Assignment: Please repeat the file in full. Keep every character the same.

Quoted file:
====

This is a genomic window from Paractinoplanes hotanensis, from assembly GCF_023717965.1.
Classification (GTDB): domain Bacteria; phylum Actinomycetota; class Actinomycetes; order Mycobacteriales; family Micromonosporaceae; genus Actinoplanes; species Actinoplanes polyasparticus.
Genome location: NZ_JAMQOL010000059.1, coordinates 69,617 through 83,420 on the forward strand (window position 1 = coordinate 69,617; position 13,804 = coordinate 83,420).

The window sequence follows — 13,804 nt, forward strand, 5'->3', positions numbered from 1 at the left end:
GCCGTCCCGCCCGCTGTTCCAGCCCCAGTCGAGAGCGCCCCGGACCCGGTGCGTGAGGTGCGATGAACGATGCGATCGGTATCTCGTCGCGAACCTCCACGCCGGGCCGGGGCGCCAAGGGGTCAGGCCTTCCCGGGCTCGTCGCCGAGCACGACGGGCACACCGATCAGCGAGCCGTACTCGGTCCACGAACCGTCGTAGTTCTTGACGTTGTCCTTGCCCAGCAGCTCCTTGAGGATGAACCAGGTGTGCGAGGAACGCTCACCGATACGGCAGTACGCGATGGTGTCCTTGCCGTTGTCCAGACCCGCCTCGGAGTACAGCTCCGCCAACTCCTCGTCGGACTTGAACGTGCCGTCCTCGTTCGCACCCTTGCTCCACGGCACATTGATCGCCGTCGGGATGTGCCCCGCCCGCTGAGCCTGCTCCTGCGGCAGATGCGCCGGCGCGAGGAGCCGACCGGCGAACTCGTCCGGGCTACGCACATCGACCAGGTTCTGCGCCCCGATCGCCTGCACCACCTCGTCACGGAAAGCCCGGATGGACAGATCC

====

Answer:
This is a genomic window from Paractinoplanes hotanensis, from assembly GCF_023717965.1.
Classification (GTDB): domain Bacteria; phylum Actinomycetota; class Actinomycetes; order Mycobacteriales; family Micromonosporaceae; genus Actinoplanes; species Actinoplanes polyasparticus.
Genome location: NZ_JAMQOL010000059.1, coordinates 69,617 through 83,420 on the forward strand (window position 1 = coordinate 69,617; position 13,804 = coordinate 83,420).

The window sequence follows — 13,804 nt, forward strand, 5'->3', positions numbered from 1 at the left end:
GCCGTCCCGCCCGCTGTTCCAGCCCCAGTCGAGAGCGCCCCGGACCCGGTGCGTGAGGTGCGATGAACGATGCGATCGGTATCTCGTCGCGAACCTCCACGCCGGGCCGGGGCGCCAAGGGGTCAGGCCTTCCCGGGCTCGTCGCCGAGCACGACGGGCACACCGATCAGCGAGCCGTACTCGGTCCACGAACCGTCGTAGTTCTTGACGTTGTCCTTGCCCAGCAGCTCCTTGAGGATGAACCAGGTGTGCGAGGAACGCTCACCGATACGGCAGTACGCGATGGTGTCCTTGCCGTTGTCCAGACCCGCCTCGGAGTACAGCTCCGCCAACTCCTCGTCGGACTTGAACGTGCCGTCCTCGTTCGCACCCTTGCTCCACGGCACATTGATCGCCGTCGGGATGTGCCCCGCCCGCTGAGCCTGCTCCTGCGGCAGATGCGCCGGCGCGAGGAGCCGACCGGCGAACTCGTCCGGGCTACGCACATCGACCAGGTTCTGCGCCCCGATCGCCTGCACCACCTCGTCACGGAAAGCCCGGATGGACAGATCC